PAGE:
Cleaning Company Fired African-American Employees and White Employee Who Refused to Discriminate, Federal Agency Said
PHILADELPHIA – Matrix, L.L.C., one of the region’s largest cleaning companies, will pay $450,000 to a class of 15 former employees and provide significant relief to settle a race discrimination and retaliation lawsuit filed by the U.S. Equal Employment Opportunity Commission (EEOC), the agency announced today.
In the lawsuit, the EEOC alleged that Matrix officials told white supervisor Barbara Palermi not to hire any more black cleaners to work at a client’s site in Concordville, Pa. When Palermi hired additional black cleaners based on their qualifications to do the job, Matrix dismissed her in retaliation for opposing the company’s racial discrimination. The EEOC alleged that Matrix management officials also discriminated against the African-American cleaners, telling them to sit in the back of the cafeteria during break times and later disallowing them from using the cafeteria at all for their breaks. Matrix later fired all of the employees at the worksite and replaced them with an entirely non-black cleaning crew, the EEOC said in its lawsuit filed in U.S. District Court for the Eastern District of Pennsylvania, Civil Action No. 2:11-cv-06183.
Such alleged conduct violates Title VII of the 1964 Civil Rights Act, which prohibits discrimination based on race, and makes it unlawful for an employer to retaliate against an employee for opposing discrimination, including opposing instructions to make hiring decisions based on race. The EEOC filed suit after first attempting to reach a pre-litigation settlement through its conciliation process.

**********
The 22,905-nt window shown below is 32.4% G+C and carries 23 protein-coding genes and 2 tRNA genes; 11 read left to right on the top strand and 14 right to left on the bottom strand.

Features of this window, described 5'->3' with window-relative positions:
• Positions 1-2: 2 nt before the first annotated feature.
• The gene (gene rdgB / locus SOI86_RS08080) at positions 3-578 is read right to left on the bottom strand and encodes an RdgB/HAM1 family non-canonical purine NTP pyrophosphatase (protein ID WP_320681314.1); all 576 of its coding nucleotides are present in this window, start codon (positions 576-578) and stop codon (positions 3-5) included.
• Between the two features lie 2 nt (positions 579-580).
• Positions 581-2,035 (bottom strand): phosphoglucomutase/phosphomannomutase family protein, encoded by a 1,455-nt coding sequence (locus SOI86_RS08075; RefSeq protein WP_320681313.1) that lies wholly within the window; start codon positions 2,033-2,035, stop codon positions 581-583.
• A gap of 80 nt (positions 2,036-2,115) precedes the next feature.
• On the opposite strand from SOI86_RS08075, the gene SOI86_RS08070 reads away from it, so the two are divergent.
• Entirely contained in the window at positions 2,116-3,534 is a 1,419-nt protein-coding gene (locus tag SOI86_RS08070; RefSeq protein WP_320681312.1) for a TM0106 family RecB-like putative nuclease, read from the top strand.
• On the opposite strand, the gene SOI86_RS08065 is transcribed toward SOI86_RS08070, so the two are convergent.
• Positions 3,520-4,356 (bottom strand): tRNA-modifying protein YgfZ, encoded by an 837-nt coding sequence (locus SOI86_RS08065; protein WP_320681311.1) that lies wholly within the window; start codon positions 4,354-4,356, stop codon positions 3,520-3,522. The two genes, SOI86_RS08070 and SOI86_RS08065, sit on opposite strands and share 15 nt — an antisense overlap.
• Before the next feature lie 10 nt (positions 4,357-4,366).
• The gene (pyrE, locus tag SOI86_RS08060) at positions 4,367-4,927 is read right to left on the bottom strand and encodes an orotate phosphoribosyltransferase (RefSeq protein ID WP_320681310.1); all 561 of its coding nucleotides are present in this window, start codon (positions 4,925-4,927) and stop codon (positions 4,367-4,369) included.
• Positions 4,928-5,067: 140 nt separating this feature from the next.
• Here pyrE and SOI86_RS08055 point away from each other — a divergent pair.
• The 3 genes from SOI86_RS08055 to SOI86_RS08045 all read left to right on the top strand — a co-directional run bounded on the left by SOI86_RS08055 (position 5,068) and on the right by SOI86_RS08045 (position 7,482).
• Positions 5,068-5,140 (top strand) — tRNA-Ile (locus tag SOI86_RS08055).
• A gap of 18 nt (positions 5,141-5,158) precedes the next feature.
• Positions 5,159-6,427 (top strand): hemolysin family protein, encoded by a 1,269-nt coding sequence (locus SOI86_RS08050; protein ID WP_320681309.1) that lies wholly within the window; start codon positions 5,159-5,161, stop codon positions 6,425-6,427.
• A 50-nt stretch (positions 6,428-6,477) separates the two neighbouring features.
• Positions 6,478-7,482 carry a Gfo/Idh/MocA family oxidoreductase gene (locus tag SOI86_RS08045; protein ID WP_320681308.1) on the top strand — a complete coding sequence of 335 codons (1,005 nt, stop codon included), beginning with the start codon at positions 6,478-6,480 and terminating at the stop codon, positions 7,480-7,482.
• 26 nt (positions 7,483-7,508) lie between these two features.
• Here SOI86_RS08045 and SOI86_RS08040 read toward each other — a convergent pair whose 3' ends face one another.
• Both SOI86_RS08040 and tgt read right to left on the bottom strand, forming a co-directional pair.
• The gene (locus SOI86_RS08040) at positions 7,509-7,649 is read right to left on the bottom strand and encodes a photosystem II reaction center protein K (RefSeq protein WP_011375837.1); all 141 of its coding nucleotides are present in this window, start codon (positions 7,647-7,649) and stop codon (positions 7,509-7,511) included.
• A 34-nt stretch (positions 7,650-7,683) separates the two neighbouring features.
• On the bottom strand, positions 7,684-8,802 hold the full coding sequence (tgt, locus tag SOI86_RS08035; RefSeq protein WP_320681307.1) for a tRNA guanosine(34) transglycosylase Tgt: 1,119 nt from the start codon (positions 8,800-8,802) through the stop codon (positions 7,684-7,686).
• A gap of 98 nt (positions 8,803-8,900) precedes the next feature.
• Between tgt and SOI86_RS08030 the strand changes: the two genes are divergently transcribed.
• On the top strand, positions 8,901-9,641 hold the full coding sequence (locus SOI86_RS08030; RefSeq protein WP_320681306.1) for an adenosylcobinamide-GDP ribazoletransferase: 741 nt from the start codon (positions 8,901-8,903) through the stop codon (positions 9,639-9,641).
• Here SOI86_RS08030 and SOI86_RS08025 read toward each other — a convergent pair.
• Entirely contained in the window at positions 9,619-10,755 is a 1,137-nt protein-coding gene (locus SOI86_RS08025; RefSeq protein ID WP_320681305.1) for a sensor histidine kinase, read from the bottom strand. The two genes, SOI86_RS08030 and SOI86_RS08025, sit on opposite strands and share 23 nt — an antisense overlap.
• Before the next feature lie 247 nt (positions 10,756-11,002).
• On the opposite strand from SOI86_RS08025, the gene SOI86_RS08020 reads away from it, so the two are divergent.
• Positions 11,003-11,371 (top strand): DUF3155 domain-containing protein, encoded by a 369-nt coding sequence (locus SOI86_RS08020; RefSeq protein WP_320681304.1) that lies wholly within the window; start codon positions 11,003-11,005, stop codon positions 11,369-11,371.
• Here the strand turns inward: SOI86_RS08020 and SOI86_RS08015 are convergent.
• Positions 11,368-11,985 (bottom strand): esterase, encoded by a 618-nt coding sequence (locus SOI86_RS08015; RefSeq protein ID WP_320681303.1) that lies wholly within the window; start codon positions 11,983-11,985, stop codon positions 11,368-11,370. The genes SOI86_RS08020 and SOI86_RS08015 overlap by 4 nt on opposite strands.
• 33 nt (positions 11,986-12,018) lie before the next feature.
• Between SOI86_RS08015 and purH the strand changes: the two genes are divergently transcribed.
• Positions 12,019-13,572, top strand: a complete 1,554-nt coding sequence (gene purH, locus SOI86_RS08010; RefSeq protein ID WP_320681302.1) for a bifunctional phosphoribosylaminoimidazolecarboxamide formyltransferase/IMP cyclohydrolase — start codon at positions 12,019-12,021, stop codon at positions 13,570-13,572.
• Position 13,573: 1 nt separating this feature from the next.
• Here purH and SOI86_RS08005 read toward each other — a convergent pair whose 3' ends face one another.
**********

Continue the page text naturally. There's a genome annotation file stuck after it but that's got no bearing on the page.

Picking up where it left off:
In addition to the monetary relief to the class of fifteen, the three-year consent decree resolving the lawsuit bars Matrix from engaging in any further race discrimination or retaliation. Matrix is required to train its supervisors and managers about the prohibitions against racial discrimination and retaliation, report to the EEOC regarding against complaints of discrimination or retaliation at the Concordville, Pa., work site and post a remedial notice. The consent decree was approved by the court on January 4, 2011.
“We commend the company for its agreement to carry out the significant equitable relief provided in the consent decree, including providing expansive annual training, which will benefit all company employees,” said District Director Spencer H. Lewis, Jr. of the EEOC’s Philadelphia District Office.
EEOC regional attorney Debra M. Lawrence added, “We appreciate Matrix’s cooperation and diligence throughout the negotiation process to resolve this case quickly without engaging in protracted and costly litigation.”
The EEOC enforces federal laws prohibiting employment discrimination. Further information about the EEOC is available on its web site at www.eeoc.gov.